Queen Cheese

A woman after Bedford’s heart: Sandy, owner of the Cheese Shop, pretends to tuck into a 60-pound 
“steamship round”of beef.
  • A woman after Bedford’s heart: Sandy, owner of the Cheese Shop, pretends to tuck into a 60-pound “steamship round”of beef.

Horton Grand Hotel

311 Island Avenue, Downtown San Diego

"Please don’t call me ‘Queen Cheese,’” Sandy says.

Wish she hadn’t. Now it’s all I can think of.

Because, in a way, that’s what she is: Sandy rules the downtown Cheese Shop.

Funny thing is, I’ve come across her and her Cheese Shop in the courtyard of the Horton Grand Hotel. (I thought the place was up on Market.) Other funny thing is that, even though they’re a full-on breakfast/lunch eatery, they don’t have, uh, cheese.

“We came here two years ago,” Sandy says. “We’d been in the Gaslamp since ’87, where Rock Bottom is, then by Hooters on Market Street. But in this location, we have the hotel guests, room for weddings, special gatherings. Like…see this?”

She hauls out her iPhone, slides up a picture. Lord! It’s Sandy, fangs bared, leaning over to rip a jawful of roast beef from a gi-normous joint.

“That’s a 60-pound ‘steamship round’ of beef,” she says. “For a police chiefs’ convention. I didn’t actually bite it. It was just to scare my husband, Tom.”

I found this place by accident when I wandered into the Horton Grand Hotel off Island (right by the William Heath Davis House, the oldest building in all of downtown). It’s a fabbo, Victorian-style brick hotel (expensive, you can tell), constructed at the site of two old Victorian-era hotels, the original Grand Horton — built by a German immigrant in 1886, it was a replica of the Innsbruck Inn in Vienna, Austria — and the Brooklyn Hotel, a less fancy, redwood-and-brick outfit. In the 1970s, when several downtown blocks were demolished to put up Horton Plaza, both hotels might have been history but for a bunch of crazy preservationists who bought them for $1 each. They took them apart, then rebuilt them as one hotel around this really cute courtyard. There’s spillover onto it from the hotel lobby’s bar, with balconies looking down, and vines and four spreading ficus trees that reach for the open sky. Scattered among the trees are white wrought-iron tables and chairs, and you can see into the warm-lit dining rooms beyond.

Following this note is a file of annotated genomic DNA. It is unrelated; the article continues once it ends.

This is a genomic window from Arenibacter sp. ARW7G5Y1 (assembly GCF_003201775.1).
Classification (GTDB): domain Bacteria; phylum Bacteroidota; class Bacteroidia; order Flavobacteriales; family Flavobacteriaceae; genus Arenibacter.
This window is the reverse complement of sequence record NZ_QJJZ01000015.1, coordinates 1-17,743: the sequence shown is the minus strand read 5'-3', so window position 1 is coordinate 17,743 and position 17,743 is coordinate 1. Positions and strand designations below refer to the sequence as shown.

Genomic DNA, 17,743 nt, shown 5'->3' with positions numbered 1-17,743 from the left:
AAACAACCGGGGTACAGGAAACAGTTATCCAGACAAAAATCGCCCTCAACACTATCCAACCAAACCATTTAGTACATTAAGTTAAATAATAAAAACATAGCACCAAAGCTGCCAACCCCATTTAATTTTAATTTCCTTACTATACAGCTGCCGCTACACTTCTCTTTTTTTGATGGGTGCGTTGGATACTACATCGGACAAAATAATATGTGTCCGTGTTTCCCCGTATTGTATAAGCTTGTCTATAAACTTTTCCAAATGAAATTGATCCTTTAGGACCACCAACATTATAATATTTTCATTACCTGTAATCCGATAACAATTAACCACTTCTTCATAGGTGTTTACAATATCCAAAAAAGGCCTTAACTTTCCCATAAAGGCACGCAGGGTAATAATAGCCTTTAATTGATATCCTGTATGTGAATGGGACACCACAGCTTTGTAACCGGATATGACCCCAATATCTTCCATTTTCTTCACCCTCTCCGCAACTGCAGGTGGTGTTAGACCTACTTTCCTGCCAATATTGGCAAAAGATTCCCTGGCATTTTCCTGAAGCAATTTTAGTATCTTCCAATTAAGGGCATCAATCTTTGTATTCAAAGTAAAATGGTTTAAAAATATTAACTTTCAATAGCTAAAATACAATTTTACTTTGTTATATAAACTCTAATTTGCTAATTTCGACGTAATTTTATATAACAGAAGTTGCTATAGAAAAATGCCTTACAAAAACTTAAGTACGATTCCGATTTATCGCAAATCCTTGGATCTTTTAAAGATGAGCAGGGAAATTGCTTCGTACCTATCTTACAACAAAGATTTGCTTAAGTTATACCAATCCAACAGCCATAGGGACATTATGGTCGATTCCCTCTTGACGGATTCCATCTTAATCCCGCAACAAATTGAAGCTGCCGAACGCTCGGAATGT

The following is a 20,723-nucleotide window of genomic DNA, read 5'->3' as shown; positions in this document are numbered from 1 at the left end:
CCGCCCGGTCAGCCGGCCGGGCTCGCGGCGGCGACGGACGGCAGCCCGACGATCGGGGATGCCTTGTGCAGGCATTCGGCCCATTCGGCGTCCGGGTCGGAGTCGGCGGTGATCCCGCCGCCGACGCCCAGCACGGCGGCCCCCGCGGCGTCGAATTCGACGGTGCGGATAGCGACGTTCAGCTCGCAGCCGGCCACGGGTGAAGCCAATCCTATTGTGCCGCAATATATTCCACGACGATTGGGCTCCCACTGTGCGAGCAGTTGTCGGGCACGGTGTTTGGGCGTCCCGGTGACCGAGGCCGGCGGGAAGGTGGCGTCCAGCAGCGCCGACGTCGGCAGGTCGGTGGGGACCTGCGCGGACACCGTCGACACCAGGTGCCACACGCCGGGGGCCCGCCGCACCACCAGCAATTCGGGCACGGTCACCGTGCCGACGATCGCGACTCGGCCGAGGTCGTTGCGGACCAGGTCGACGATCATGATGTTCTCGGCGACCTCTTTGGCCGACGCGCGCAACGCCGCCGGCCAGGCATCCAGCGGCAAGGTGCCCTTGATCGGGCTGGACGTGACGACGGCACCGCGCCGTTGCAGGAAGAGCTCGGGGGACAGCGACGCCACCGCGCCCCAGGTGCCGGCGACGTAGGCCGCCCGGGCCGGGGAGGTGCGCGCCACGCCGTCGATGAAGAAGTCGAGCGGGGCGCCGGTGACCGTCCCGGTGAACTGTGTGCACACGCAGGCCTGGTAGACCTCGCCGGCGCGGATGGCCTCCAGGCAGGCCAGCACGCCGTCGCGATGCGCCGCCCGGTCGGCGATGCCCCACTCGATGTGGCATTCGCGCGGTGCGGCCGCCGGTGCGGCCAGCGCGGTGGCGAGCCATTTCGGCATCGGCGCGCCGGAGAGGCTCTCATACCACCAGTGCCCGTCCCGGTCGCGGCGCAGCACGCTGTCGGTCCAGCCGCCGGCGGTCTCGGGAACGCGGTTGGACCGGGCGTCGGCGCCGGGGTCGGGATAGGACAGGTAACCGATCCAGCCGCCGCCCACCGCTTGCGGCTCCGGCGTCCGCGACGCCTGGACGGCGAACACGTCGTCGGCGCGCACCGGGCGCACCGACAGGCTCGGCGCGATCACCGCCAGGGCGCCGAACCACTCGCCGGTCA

It was Hannah, the waitress, who came up first with a menu. “The Cheese Shop is a family business,” she said. “They still make their own everything. Like, they chop up their own corned-beef hash.”

Hmm…not the cheapest: corned-beef hash with two poached eggs on rye costs $10.95. Figure that’s the homemade premium.

The premium’s also for eating in this green, hidden world. People (families, mainly) are chowing away at other tables. Kids run around, but the trees and plants dampen the noise, so it’s not the echo chamber you might expect. Whole thing makes you think of...I dunno, Paris?

Cheapest breakfast item is a bagel and cream cheese for $3.95. A breakfast sandwich goes for $6.95, and pancakes start at $7.50. But, mostly, we’re talking $10, $12. Like the Breakfast Feast, which is two eggs, pancakes or french toast, with bacon or sausage, $11.95.

It’s old-line cooking, and looking ’round, there’s plenty of it.